Atlantic – southeast; Indian Ocean – eastern; Indian Ocean – western; Pacific – southwest
Estimated area of occupancy (AOO) - km2:828836
Continuing decline in area of occupancy (AOO):No
Extreme fluctuations in area of occupancy (AOO):No
Estimated extent of occurrence (EOO) - km2:19612766
Continuing decline in extent of occurrence (EOO):No
Extreme fluctuations in extent of occurrence (EOO):No
Number of Locations:61
Continuing decline in number of locations:No
Extreme fluctuations in the number of locations:No
Upper elevation limit (metres):50
Lower depth limit (metres):204
Range Map:Click here to open the map viewer and explore range.

Population [top]


Estimates indicate that approximately two million Cape Fur Seals bred at some 40 colonies or colony groups in 2009. However, there have been substantial changes in distribution during this time period with an increase in the number of colonies, a northward shift in range and an increase in abundance in some areas (northern Namibia and northwestern South Africa; Kirkman et al. 2013). In 2004 some 75% of Cape Fur Seals bred at three sites: the Atlas Bay-Wolf Bay-Long Islands Complex and Cape Cross in Namibia, and Kleinzee in South Africa (Kirkman et al. 2007). All of these sites have experienced small declines in abundance since that time (Kirkman et al. 2013). Most of the smaller rookeries are estimated to contain more than 1,000 adults. While the abundances of the larger rookeries are relatively stable, they do experience fluctuations. Fluctuations are greater in southern Namibian rookeries (Kirkman et al. 2013) which have experienced major mortality events due to the impact of poor environmental conditions on prey populations (Gammelsrød et al. 1998, Gerber and Hilborn 2001). Smaller rookeries tend to experience greater fluctuations than larger rookeries (Kirkman et al. 2007, 2013).

Australian Fur Seal pup production has been assessed during three national surveys at approximately five-year intervals since 2002/03. These have indicated a mean annual increase in pup production between 1986 and 2002/03 of 5%, slowing to 0.3% per year between 2002/03 and 2007/08 seasons. It is not clear if the apparent 6% per year decline between the 2007/08 and 2013/14 estimates is due to a poor pupping season in 2013/14, or represents a real decline in population over that period, as no colonies are monitored on an annual basis. The most recent estimate (2013/14) of pup production was 15,063 (McIntosh et al. 2014). Based on the 2007/08 surveys, two colonies adjacent to the Victorian coast, Seal Rocks (5,660 pups) and Lady Julia Percy Island (5,574 pups), account for 51% the total pup production. Based on these surveys the total Australian Fur Seal population is estimated to be 120,000 individuals (Kirkwood et al. 2010).

In terms of national distributions, approximately 55% of pup production for this species takes place at 23 sites in Namibia, 38% at 16 sites in South Africa, less than 2% at a single site in Angola and 5% at 17 sites in Australia (Kirkman et al. 2007, Kirkwood et al. 2010, Shaughnessy et al. 2010, Kirkman et al. 2013, McIntosh et al. 2014, Shaughnessy et al. 2014).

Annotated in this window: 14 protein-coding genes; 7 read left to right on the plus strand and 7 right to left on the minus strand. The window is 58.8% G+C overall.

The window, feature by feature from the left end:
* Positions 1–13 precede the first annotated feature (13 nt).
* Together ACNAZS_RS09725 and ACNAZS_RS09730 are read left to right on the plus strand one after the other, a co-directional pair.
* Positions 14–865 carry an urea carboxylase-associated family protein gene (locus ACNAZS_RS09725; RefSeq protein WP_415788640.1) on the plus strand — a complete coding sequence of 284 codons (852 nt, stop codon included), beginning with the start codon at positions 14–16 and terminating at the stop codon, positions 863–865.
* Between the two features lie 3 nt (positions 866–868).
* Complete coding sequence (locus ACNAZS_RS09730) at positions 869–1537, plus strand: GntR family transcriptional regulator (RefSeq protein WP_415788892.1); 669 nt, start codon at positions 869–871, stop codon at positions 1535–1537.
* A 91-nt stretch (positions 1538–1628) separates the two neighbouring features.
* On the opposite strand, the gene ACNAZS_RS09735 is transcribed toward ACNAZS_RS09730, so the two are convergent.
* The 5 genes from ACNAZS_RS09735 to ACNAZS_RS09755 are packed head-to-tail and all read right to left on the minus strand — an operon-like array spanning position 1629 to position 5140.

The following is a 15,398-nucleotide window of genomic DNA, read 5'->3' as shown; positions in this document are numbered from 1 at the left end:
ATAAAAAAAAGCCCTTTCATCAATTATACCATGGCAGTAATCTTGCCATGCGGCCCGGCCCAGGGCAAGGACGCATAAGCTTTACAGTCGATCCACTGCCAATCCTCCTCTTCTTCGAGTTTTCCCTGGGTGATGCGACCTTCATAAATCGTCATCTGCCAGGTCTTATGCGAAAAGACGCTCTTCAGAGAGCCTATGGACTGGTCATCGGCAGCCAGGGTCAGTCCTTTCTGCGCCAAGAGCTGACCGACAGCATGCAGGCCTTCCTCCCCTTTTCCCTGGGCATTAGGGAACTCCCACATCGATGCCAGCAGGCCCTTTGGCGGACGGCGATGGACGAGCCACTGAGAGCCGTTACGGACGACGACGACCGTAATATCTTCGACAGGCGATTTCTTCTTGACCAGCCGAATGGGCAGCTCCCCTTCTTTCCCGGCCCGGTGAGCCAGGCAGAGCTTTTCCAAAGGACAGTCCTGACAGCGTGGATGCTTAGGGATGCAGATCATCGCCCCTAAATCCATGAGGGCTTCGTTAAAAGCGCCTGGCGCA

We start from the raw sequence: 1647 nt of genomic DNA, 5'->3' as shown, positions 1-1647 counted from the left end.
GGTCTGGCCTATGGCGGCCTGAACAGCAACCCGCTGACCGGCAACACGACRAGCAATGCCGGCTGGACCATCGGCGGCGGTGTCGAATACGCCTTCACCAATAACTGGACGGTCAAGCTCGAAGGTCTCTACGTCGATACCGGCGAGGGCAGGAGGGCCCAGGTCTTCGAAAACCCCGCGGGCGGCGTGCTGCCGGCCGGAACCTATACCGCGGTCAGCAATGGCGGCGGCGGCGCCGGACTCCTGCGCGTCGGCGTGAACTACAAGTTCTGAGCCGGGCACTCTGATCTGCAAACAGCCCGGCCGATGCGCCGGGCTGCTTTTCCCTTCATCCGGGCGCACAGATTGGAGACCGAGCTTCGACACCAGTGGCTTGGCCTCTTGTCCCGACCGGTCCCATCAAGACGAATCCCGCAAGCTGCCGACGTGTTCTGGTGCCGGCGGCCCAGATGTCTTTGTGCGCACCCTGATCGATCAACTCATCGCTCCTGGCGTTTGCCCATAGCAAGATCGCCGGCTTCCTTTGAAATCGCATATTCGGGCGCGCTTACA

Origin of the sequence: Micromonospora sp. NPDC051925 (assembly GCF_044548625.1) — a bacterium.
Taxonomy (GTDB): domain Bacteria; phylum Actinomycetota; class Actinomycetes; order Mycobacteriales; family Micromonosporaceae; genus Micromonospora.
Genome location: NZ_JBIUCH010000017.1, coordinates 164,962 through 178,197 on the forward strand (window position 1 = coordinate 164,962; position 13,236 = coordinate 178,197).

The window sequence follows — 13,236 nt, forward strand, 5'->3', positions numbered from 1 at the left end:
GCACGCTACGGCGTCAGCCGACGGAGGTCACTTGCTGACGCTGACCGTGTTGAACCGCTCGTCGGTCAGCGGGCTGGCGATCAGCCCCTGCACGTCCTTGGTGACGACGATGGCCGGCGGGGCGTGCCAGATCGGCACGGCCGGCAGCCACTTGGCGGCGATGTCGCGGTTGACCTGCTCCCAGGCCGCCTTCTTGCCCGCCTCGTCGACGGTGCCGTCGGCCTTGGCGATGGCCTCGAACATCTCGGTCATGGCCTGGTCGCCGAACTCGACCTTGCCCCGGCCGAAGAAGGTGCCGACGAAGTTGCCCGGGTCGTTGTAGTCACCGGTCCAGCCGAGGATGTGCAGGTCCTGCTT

While rookeries of Cape Fur Seals are separated by between a few to several hundred kilometres, tag data (Oosthuizen 1991) and genetic evidence (Matthee et al. 2006) indicate substantial movement between them and no distinct subpopulations.

Generation length has been calculated at 9.1 years (Pacifici et al. 2013). Population change for the species over three generations from 1982-2009 has been positive (Kirkman et al. 2013, McIntosh et al. 2014).

Current Population Trend:Increasing
Additional data:
Number of mature individuals:1060000Continuing decline of mature individuals:No
Extreme fluctuations:NoPopulation severely fragmented:No

Habitat and Ecology [top]

Habitat and Ecology:

Afro-Australian Fur Seals are the largest of all Fur Seals. Mean asymptotic mass and length of males is 229 kg (range 218-360 kg) and 221 cm (range 201-227 cm), and females are 85 kg (range 41-113 kg) and 163 cm (136-171 cm; Arnould and Warneke 2002, Kirkwood and Goldsworthy 2013). Pups at birth are 60-80 cm in length and weigh 5-12 kg. The Cape Fur Seal is slightly smaller (Warneke 1995).

Females become sexually mature at three to six years and males at nine to 12 years. Maximum longevity recorded is 16.9 years for males and 20.9 years for females (Arnould and Warneke 2002). The annual pregnancy rate of females has been estimated at 71% for Cape Fur Seals and 73% for Australian Fur Seals (Warneke and Shaughnessy 1985, Wickens and York 1997). Gestation lasts 51 weeks, including a three-month delay of implantation. Adult mortality rates are unknown (Butterworth et al. 1995, Reijnders et al. 1993).

Cape Fur Seals are highly polygynous. The breeding season is highly synchronous, taking place between late October and the beginning of January, with adult males arriving at the colonies first. Females give birth 1.5-2 days after arrival ashore. The peak of pupping is in the first week of December (